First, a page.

By Merle David Kellerhals Jr.
IIP Staff Writer
March 19, 2013
Levin told a Washington meeting of the Council on Foreign Relations March 18 that it is imperative for the United States to reinforce actions that promote success.
“The first is to continue working hard to establish a durable partnership that will provide Afghanistan’s security forces the assistance they need,” Levin said.
“The security picture has changed very much for the better. There are unmistakable signs of progress on the single most important security task we face in Afghanistan: building Afghan security forces capable of securing their own nation,” Levin said.
Afghan security forces will continue to require support in logistics, transportation, intelligence and other areas, but they have shown they are capable of “carrying the fight to the Taliban, and are doing so effectively,” he said.
The civil society the Afghan security forces are defending is better off today than when operations began in late 2001, Levin said, citing these measures of progress:
• Under the Taliban regime, about 800,000 Afghan children attended school, and girls were largely denied an education. Now more than 8 million students attend Afghan schools, and more than 40 percent of them are girls.
• In 2001, Afghanistan had 20,000 teachers, all male; today there are 200,000 teachers, including 60,000 women.
• The number of schools has grown from 3,400 in 2001 to more than 16,000 today.
• Afghanistan’s per capita gross domestic product has grown fourfold since 2001.
• Afghan life expectancy has risen by 20 years since 2001.
• More than 18 million Afghans have telephone access, compared to about 1 million in 2002.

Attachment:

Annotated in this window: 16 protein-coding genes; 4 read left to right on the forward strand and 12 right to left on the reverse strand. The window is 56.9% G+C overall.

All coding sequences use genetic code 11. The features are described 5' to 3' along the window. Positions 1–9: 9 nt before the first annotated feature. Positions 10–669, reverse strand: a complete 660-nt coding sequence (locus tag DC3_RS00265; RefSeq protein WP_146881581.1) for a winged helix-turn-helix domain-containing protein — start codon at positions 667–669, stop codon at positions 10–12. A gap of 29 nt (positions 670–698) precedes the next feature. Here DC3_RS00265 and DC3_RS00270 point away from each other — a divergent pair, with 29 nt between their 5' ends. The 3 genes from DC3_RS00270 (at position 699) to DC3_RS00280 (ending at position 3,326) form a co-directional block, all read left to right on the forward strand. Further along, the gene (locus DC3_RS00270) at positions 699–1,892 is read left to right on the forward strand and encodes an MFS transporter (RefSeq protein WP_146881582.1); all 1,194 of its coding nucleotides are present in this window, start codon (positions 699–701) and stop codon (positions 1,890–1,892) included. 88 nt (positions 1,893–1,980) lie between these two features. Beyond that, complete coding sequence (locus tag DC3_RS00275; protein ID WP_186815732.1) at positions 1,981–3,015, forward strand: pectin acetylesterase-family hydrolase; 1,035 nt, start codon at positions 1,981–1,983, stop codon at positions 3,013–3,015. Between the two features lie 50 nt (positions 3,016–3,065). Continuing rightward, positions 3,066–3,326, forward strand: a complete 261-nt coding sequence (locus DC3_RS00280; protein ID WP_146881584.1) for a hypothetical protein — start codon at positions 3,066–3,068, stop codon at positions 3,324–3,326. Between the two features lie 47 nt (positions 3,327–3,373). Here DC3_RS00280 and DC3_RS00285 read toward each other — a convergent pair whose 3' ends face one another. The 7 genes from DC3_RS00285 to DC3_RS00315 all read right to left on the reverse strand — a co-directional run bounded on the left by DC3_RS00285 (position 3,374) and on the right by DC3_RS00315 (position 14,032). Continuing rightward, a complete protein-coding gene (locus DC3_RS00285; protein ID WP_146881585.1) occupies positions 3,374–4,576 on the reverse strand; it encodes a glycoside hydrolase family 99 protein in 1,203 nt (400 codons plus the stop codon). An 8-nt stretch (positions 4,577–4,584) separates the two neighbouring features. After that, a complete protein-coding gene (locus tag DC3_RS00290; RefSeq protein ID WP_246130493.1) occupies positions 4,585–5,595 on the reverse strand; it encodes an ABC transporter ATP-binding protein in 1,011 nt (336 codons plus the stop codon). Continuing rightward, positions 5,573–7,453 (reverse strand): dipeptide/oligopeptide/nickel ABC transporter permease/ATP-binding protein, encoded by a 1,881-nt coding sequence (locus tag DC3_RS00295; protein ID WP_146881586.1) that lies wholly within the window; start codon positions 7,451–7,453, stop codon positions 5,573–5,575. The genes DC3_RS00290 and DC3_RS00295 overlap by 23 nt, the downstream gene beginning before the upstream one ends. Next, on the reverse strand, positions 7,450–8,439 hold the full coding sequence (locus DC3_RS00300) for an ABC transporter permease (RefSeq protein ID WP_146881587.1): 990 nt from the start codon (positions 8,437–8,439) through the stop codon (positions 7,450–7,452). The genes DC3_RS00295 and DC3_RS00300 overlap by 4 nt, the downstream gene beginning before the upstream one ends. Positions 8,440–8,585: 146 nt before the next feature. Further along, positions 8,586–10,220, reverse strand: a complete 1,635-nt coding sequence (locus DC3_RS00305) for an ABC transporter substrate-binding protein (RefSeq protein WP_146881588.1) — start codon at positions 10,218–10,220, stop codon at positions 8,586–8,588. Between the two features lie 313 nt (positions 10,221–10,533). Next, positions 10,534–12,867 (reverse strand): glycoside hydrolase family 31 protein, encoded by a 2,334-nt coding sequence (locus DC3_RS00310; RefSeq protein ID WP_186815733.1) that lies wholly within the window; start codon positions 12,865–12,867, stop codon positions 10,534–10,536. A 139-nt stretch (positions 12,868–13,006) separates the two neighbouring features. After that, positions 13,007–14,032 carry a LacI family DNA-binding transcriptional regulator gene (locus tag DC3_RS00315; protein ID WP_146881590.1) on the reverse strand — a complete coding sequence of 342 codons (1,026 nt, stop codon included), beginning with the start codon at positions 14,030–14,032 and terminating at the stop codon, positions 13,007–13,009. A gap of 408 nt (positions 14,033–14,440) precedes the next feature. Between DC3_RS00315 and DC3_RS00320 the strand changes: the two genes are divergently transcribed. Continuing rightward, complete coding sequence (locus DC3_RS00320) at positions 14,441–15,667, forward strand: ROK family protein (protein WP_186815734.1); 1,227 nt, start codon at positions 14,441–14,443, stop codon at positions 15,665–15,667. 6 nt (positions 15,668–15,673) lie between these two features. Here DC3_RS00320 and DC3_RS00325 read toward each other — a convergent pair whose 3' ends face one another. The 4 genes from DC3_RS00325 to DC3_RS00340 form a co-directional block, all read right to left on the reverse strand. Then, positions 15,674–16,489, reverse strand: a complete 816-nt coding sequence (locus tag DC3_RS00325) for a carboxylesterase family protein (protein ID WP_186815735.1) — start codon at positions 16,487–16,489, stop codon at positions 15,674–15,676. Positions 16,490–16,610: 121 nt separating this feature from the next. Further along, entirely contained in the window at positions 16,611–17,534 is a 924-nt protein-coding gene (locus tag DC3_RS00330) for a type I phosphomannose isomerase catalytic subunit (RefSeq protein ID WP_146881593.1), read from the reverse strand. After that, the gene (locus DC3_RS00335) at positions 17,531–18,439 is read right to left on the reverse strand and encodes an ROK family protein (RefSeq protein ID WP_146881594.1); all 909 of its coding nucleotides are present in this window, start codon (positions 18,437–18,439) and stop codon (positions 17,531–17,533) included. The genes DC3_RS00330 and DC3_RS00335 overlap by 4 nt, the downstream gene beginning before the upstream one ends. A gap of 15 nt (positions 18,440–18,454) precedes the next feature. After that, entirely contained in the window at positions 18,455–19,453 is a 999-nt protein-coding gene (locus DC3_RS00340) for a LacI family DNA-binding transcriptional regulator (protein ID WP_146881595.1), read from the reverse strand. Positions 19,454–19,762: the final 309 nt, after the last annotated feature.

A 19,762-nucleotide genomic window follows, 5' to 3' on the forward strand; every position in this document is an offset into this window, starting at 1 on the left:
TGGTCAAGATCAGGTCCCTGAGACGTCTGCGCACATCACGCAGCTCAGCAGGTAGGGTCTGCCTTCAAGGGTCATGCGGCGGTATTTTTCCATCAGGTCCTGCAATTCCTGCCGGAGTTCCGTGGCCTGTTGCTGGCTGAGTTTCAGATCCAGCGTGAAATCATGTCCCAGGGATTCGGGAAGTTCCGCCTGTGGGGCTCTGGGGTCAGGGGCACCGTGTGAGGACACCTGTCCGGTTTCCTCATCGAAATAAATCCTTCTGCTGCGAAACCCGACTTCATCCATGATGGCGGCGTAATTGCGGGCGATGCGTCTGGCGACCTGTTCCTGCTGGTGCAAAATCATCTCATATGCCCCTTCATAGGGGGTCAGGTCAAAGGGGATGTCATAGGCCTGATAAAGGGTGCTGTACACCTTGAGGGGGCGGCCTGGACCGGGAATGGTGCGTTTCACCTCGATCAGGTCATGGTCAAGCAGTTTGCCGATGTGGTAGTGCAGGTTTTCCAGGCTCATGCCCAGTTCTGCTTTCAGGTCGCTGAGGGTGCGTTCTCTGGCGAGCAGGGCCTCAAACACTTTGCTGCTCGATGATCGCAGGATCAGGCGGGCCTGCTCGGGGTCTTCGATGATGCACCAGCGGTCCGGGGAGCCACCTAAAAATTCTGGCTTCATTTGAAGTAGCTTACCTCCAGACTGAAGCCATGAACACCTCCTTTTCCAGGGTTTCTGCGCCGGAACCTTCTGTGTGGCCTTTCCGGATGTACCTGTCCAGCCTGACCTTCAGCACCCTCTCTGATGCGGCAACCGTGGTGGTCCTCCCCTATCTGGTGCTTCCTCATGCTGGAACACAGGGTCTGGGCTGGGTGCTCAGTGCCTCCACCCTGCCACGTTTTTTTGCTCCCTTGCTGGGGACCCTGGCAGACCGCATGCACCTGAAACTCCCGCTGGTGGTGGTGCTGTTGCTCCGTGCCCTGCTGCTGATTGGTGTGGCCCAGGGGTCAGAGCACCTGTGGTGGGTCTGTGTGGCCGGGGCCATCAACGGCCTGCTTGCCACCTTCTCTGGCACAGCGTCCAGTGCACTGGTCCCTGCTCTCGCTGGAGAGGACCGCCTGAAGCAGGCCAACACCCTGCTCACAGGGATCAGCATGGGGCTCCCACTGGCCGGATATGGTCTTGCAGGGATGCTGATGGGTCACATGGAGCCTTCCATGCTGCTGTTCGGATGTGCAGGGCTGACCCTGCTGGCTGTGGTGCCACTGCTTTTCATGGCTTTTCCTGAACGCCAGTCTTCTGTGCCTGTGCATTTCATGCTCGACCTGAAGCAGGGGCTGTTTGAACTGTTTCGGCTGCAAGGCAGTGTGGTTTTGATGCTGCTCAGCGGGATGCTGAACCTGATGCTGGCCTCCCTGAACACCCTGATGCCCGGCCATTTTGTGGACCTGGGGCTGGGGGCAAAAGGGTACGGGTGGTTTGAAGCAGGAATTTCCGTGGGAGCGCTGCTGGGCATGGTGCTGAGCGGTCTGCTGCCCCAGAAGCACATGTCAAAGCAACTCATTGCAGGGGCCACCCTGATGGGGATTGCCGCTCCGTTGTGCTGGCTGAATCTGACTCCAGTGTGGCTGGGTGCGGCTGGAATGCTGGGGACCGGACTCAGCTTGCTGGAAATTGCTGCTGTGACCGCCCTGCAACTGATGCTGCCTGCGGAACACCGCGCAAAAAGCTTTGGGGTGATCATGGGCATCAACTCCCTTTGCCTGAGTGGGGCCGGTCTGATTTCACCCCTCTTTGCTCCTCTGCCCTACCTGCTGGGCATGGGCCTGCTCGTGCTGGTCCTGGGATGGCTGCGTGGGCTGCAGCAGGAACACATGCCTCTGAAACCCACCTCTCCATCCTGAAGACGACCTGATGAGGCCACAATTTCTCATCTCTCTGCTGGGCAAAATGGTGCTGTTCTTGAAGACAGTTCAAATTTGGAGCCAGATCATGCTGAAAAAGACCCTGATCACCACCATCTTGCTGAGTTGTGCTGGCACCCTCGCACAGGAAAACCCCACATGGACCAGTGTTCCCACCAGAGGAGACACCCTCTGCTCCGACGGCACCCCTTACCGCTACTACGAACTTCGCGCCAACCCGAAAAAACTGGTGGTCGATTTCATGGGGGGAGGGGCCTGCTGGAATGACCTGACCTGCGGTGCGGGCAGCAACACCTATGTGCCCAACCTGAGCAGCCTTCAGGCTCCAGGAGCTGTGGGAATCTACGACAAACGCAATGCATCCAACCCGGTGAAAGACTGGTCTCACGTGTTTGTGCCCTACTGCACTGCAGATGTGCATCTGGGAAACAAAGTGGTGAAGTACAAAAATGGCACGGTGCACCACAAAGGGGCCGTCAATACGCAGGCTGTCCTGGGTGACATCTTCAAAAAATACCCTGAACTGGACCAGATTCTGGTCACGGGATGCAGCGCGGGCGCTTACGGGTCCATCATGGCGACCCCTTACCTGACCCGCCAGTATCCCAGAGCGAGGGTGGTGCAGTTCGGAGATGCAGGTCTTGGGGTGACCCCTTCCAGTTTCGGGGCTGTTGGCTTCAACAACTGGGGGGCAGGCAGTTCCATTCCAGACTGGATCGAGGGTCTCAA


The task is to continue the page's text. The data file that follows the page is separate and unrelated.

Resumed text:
Levin said more effort should focus on bolstering achievements in building Afghanistan’s human capital.
“More than two-thirds of Afghans are under 25 years of age, and the country’s future depends on opportunities for them,” he told the council.
“One promising venue for those efforts is the National Solidarity Program, which has already financed over 68,000 small-scale, locally sustainable projects that Afghan villages select, oversee and protect from Taliban interference,” he said.
He noted that just talking about these goals is another indication of how far Afghanistan has come despite the challenges.
Levin cited one other example of the progress being made by the Afghans: In February, members of the Afghan National Youth Orchestra performed a selection of traditional Afghan music, once forbidden by the Taliban, for members of the U.S. Senate and staff gathered in the U.S. Capitol building.
After the performance, the senators took the orchestra on a tour of the Capitol. The orchestra was in the United States for a short tour that concluded at Carnegie Hall in New York.
“Such an evening would have been unimaginable before our partnership with the Afghan people,” Levin said. “Not only were there no musical academies under the Taliban, there was no music.”